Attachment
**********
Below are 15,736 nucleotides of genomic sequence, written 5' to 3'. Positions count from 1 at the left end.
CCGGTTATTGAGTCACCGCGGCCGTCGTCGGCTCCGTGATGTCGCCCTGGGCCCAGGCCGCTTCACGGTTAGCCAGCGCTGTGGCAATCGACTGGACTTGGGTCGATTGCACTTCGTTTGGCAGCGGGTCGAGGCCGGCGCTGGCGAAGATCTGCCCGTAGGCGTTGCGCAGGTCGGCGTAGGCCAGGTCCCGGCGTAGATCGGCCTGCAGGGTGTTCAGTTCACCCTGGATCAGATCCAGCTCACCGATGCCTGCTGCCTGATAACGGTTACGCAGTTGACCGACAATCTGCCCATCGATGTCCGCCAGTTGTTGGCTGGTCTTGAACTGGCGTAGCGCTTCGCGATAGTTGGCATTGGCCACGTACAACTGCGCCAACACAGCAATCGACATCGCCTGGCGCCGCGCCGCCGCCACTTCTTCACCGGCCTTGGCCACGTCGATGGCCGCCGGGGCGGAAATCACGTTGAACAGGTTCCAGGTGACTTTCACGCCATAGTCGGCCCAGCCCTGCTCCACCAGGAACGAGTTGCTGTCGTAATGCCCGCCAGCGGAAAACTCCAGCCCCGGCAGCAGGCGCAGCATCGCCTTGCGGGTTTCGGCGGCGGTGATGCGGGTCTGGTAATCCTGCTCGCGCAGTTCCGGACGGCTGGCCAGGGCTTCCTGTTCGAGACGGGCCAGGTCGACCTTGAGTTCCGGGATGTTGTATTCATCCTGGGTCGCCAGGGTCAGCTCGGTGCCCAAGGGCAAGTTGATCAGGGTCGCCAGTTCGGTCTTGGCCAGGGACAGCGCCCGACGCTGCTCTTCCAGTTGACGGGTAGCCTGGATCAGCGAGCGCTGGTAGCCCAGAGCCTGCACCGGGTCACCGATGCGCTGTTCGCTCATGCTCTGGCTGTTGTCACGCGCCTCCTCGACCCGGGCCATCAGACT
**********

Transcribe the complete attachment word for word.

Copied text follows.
Below are 15,736 nucleotides of genomic sequence, written 5' to 3'. Positions count from 1 at the left end.
CCGGTTATTGAGTCACCGCGGCCGTCGTCGGCTCCGTGATGTCGCCCTGGGCCCAGGCCGCTTCACGGTTAGCCAGCGCTGTGGCAATCGACTGGACTTGGGTCGATTGCACTTCGTTTGGCAGCGGGTCGAGGCCGGCGCTGGCGAAGATCTGCCCGTAGGCGTTGCGCAGGTCGGCGTAGGCCAGGTCCCGGCGTAGATCGGCCTGCAGGGTGTTCAGTTCACCCTGGATCAGATCCAGCTCACCGATGCCTGCTGCCTGATAACGGTTACGCAGTTGACCGACAATCTGCCCATCGATGTCCGCCAGTTGTTGGCTGGTCTTGAACTGGCGTAGCGCTTCGCGATAGTTGGCATTGGCCACGTACAACTGCGCCAACACAGCAATCGACATCGCCTGGCGCCGCGCCGCCGCCACTTCTTCACCGGCCTTGGCCACGTCGATGGCCGCCGGGGCGGAAATCACGTTGAACAGGTTCCAGGTGACTTTCACGCCATAGTCGGCCCAGCCCTGCTCCACCAGGAACGAGTTGCTGTCGTAATGCCCGCCAGCGGAAAACTCCAGCCCCGGCAGCAGGCGCAGCATCGCCTTGCGGGTTTCGGCGGCGGTGATGCGGGTCTGGTAATCCTGCTCGCGCAGTTCCGGACGGCTGGCCAGGGCTTCCTGTTCGAGACGGGCCAGGTCGACCTTGAGTTCCGGGATGTTGTATTCATCCTGGGTCGCCAGGGTCAGCTCGGTGCCCAAGGGCAAGTTGATCAGGGTCGCCAGTTCGGTCTTGGCCAGGGACAGCGCCCGACGCTGCTCTTCCAGTTGACGGGTAGCCTGGATCAGCGAGCGCTGGTAGCCCAGAGCCTGCACCGGGTCACCGATGCGCTGTTCGCTCATGCTCTGGCTGTTGTCACGCGCCTCCTCGACCCGGGCCATCAGACT